Inspiration came from a guy called Will, a French/German guy who had come to the waterfalls with us, driving a scooter when it turned out that none of the girls who had wanted to come along were willing to drive themselves. He told me about how he had spent a month in a Muay Thai gym when he was in Krabi, and it had been a great experience. He’d heard that there were a few gyms in Phuket; maybe I should look into it.

After going to see the Big Buddha, and being depressed by the sight of a baby elephant chained up by the side of the road, I went to check out some of the gyms in Phuket. There were a few, it turned out, and the most famous (or best advertised) was Tiger Gym.

They had a pretty cool gym. There were some buff guys standing around looking angry and occasionally hitting each other; plenty of punch bags; a few boxing rings for sparring – pretty much what you’d expect, especially from a gym with a name like Tiger. We wandered around for a little bit, but was quickly informed that the office was closed for the evening, the information coming with a hint that maybe we should leave. So we did, and I decided to rely on the internet to make my decisions.

The next day I emailed a man called Kittisack, who owned the Suwit Muay Thai Gym in Phuket, asking for the price for a week of Muay Thai training with accommodation. I received a response pretty quickly; for a month at the gym, with 4 hours of training a day, and a private room with double bed and private bathroom, I would be charged approximately £300. For a single week it would be £120.

If I’d had more time I probably would have signed up for a full month; even if I’d been staying in hostels in Thailand, £300 a month was bloody cheap. As it was, I had a schedule to keep to. I wasn’t 100% sure what that schedule was, but I knew I couldn’t stay in Phuket for a whole month. Even though I was pretty sure I would be a hardcore completely ripped fighting machine by the end of it. Probably.

If it’s not clear by now, and you haven’t looked it up, Muay Thai is a martial art, also known as Thai Boxing. It’s got a lot of kicking and elbowing and kneeing in it, and can get pretty brutal. It’s famous in Thailand, as a martial art developed many hundreds of years ago, when it was used in war against the Burmese. It looks pretty cool too.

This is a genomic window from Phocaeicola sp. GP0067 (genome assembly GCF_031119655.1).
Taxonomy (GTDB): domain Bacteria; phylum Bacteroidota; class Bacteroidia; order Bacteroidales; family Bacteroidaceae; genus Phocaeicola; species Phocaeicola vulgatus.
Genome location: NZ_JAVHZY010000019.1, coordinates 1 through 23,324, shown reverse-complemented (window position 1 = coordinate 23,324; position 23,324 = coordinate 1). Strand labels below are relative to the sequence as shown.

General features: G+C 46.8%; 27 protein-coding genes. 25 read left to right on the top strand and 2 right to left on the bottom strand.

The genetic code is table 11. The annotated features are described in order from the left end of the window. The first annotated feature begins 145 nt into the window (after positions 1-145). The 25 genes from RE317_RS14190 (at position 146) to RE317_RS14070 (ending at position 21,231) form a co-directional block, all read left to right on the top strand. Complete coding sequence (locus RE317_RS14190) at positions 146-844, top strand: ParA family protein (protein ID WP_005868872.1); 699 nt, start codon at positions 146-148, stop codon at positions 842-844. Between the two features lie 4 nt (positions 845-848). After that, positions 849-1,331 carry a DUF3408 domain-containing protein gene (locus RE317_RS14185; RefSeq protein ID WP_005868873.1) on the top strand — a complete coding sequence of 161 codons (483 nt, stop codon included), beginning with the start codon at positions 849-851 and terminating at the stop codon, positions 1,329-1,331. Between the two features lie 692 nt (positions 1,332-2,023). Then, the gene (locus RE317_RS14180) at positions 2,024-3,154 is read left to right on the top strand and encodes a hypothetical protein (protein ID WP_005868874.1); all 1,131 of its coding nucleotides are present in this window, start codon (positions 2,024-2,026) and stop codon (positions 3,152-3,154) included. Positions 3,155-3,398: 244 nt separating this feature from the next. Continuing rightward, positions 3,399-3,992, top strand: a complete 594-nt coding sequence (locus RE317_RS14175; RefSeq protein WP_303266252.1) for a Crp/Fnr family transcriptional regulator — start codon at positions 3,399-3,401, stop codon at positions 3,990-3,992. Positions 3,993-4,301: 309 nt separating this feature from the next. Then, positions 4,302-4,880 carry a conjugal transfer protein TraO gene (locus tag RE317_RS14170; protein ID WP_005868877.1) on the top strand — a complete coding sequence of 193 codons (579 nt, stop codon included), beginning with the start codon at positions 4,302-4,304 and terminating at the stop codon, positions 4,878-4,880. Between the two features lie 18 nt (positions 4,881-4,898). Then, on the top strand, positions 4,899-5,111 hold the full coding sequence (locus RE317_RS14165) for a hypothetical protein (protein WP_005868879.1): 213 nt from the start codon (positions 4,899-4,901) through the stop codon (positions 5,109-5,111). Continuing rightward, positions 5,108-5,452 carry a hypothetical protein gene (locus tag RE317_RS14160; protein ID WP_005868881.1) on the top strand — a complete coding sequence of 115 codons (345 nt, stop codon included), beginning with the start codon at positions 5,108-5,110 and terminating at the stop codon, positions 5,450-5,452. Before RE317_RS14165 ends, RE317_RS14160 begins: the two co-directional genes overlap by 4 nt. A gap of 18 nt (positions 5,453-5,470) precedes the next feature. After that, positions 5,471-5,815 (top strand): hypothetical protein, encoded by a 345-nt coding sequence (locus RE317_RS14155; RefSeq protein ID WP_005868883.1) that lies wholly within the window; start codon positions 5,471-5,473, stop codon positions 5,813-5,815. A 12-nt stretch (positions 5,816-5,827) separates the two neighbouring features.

The next day I headed off to the Muay Thai gym, saying goodbye to the friends I’d made at the hostel. I’m pretty sure I agreed to go to Burning Man with two Americans, Cammy and Chris, that I met, but I’m still not completely clear on what it is. Burning things and getting drunk seem to be a key part of it though, so it can’t be that bad.

One extortionate motorbike taxi ride later and I was walking into Suwit Gym, handing over 5000 baht to Kittisack to cover my week’s worth of training and accommodation.  I was told that I should be up and at the gym for 8am the following morning; I would meet everyone then.

The ring

Chelsea and Sanj about to beat the hell out of some punchbags

Suwit Gym was a professional muay thai gym, which housed about 14 students while I was there. These students were all westerners, coming from all parts of the globe: Canada, US, UK, Denmark, Sweden, Norway, you name it. I was there for the shortest amount of time; there were some people who intended on spending the best part of a year there. Most already looked like the kind of people you wouldn’t want to take on in a fight.

I went to bed, a bit worried about what I had signed up for. Certainly more exercise than I had done in months.

I woke up the next day at 7.40am and got dressed into my swim shorts and a tshirt. Not seeing anyone else up or around, I headed by myself to the gym.